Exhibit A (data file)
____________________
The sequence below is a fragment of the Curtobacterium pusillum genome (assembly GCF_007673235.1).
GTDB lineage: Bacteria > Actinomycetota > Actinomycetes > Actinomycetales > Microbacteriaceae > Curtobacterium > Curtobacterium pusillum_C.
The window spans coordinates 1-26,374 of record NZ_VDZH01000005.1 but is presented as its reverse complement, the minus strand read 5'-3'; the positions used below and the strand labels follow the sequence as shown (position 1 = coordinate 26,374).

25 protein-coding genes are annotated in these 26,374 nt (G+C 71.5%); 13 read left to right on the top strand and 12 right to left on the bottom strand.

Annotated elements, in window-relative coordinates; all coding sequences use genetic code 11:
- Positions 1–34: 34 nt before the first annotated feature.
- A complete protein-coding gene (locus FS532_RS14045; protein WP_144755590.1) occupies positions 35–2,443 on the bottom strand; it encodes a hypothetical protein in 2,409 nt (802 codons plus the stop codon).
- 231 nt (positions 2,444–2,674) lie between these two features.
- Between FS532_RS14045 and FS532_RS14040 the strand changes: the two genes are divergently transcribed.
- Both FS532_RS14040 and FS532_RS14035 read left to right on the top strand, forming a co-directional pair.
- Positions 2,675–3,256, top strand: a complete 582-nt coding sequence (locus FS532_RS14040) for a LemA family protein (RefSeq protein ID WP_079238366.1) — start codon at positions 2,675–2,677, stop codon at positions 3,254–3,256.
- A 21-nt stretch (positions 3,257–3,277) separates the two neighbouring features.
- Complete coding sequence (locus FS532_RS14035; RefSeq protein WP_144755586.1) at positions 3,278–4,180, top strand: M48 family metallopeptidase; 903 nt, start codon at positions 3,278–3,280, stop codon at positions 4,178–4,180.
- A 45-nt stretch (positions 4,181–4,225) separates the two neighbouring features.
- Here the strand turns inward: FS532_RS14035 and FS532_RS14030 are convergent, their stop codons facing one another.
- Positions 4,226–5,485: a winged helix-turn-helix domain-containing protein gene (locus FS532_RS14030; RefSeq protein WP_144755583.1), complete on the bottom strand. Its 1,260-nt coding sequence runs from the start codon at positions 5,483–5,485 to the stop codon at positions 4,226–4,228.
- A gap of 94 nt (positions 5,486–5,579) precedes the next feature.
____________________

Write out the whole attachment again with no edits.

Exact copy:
The sequence below is a fragment of the Curtobacterium pusillum genome (assembly GCF_007673235.1).
GTDB lineage: Bacteria > Actinomycetota > Actinomycetes > Actinomycetales > Microbacteriaceae > Curtobacterium > Curtobacterium pusillum_C.
The window spans coordinates 1-26,374 of record NZ_VDZH01000005.1 but is presented as its reverse complement, the minus strand read 5'-3'; the positions used below and the strand labels follow the sequence as shown (position 1 = coordinate 26,374).

25 protein-coding genes are annotated in these 26,374 nt (G+C 71.5%); 13 read left to right on the top strand and 12 right to left on the bottom strand.

Annotated elements, in window-relative coordinates; all coding sequences use genetic code 11:
- Positions 1–34: 34 nt before the first annotated feature.
- A complete protein-coding gene (locus FS532_RS14045; protein WP_144755590.1) occupies positions 35–2,443 on the bottom strand; it encodes a hypothetical protein in 2,409 nt (802 codons plus the stop codon).
- 231 nt (positions 2,444–2,674) lie between these two features.
- Between FS532_RS14045 and FS532_RS14040 the strand changes: the two genes are divergently transcribed.
- Both FS532_RS14040 and FS532_RS14035 read left to right on the top strand, forming a co-directional pair.
- Positions 2,675–3,256, top strand: a complete 582-nt coding sequence (locus FS532_RS14040) for a LemA family protein (RefSeq protein ID WP_079238366.1) — start codon at positions 2,675–2,677, stop codon at positions 3,254–3,256.
- A 21-nt stretch (positions 3,257–3,277) separates the two neighbouring features.
- Complete coding sequence (locus FS532_RS14035; RefSeq protein WP_144755586.1) at positions 3,278–4,180, top strand: M48 family metallopeptidase; 903 nt, start codon at positions 3,278–3,280, stop codon at positions 4,178–4,180.
- A 45-nt stretch (positions 4,181–4,225) separates the two neighbouring features.
- Here the strand turns inward: FS532_RS14035 and FS532_RS14030 are convergent, their stop codons facing one another.
- Positions 4,226–5,485: a winged helix-turn-helix domain-containing protein gene (locus FS532_RS14030; RefSeq protein WP_144755583.1), complete on the bottom strand. Its 1,260-nt coding sequence runs from the start codon at positions 5,483–5,485 to the stop codon at positions 4,226–4,228.
- A gap of 94 nt (positions 5,486–5,579) precedes the next feature.